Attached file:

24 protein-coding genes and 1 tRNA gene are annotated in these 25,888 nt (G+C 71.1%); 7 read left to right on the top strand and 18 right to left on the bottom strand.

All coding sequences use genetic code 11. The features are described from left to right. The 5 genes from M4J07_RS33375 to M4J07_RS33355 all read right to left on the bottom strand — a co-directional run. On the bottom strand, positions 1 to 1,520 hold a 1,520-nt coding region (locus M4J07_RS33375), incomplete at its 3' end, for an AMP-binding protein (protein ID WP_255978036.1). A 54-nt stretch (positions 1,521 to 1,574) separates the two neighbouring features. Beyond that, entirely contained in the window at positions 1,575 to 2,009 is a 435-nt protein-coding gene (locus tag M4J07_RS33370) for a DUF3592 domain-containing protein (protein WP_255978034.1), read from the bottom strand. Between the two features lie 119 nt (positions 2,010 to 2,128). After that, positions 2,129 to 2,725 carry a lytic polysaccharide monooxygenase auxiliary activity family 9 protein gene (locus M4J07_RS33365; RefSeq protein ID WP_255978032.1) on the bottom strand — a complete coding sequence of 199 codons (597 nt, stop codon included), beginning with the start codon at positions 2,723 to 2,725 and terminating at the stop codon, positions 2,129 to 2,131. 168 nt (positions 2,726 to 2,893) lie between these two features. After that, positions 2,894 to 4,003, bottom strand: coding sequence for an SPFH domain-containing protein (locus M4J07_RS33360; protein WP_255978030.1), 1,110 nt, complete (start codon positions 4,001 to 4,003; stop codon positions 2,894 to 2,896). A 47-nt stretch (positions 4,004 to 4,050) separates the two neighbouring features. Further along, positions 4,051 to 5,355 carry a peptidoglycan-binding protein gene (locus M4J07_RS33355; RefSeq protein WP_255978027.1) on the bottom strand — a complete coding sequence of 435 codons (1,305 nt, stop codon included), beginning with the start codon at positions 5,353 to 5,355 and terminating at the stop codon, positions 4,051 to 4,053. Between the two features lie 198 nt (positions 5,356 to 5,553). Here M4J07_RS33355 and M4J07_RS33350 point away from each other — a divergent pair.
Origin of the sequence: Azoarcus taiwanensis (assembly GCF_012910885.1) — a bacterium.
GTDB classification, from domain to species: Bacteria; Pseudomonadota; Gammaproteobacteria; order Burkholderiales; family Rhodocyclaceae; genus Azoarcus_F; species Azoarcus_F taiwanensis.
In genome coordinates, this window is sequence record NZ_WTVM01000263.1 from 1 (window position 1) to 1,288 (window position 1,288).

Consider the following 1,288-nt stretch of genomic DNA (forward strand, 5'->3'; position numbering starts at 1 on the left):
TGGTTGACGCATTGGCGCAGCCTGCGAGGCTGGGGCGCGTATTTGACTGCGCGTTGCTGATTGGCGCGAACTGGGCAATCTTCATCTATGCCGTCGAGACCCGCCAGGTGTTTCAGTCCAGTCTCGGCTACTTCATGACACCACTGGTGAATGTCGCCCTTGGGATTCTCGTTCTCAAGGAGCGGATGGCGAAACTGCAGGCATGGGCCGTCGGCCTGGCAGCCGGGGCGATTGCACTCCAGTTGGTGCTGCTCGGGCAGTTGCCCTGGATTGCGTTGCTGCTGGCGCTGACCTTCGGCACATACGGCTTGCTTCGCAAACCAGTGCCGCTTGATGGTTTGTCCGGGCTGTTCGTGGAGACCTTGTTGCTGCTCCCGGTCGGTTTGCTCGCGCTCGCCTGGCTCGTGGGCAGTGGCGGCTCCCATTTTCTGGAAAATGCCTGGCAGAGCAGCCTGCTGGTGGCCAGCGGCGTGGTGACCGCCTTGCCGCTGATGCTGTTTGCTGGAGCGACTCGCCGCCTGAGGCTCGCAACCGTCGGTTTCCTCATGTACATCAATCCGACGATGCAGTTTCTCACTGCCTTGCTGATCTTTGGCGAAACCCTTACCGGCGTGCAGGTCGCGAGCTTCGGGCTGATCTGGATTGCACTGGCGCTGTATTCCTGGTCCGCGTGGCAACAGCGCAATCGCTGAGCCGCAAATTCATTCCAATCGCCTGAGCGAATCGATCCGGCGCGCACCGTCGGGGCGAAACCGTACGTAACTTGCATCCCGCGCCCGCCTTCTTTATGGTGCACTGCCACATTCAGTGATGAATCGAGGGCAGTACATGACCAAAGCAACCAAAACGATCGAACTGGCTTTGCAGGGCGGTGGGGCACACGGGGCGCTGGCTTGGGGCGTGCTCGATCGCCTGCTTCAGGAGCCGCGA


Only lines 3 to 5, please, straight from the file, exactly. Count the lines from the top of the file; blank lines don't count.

Origin of the sequence: Azoarcus taiwanensis (assembly GCF_012910885.1) — a bacterium.
GTDB classification, from domain to species: Bacteria; Pseudomonadota; Gammaproteobacteria; order Burkholderiales; family Rhodocyclaceae; genus Azoarcus_F; species Azoarcus_F taiwanensis.
In genome coordinates, this window is sequence record NZ_WTVM01000263.1 from 1 (window position 1) to 1,288 (window position 1,288).